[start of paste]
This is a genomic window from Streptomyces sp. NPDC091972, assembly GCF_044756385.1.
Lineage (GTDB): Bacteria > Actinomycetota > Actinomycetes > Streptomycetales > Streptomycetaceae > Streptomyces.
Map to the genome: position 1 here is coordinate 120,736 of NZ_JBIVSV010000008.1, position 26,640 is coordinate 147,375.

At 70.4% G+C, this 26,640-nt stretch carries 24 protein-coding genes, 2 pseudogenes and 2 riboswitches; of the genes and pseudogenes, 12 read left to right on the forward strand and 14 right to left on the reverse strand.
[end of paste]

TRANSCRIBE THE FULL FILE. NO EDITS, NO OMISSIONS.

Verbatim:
This is a genomic window from Streptomyces sp. NPDC091972, assembly GCF_044756385.1.
Lineage (GTDB): Bacteria > Actinomycetota > Actinomycetes > Streptomycetales > Streptomycetaceae > Streptomyces.
Map to the genome: position 1 here is coordinate 120,736 of NZ_JBIVSV010000008.1, position 26,640 is coordinate 147,375.

At 70.4% G+C, this 26,640-nt stretch carries 24 protein-coding genes, 2 pseudogenes and 2 riboswitches; of the genes and pseudogenes, 12 read left to right on the forward strand and 14 right to left on the reverse strand.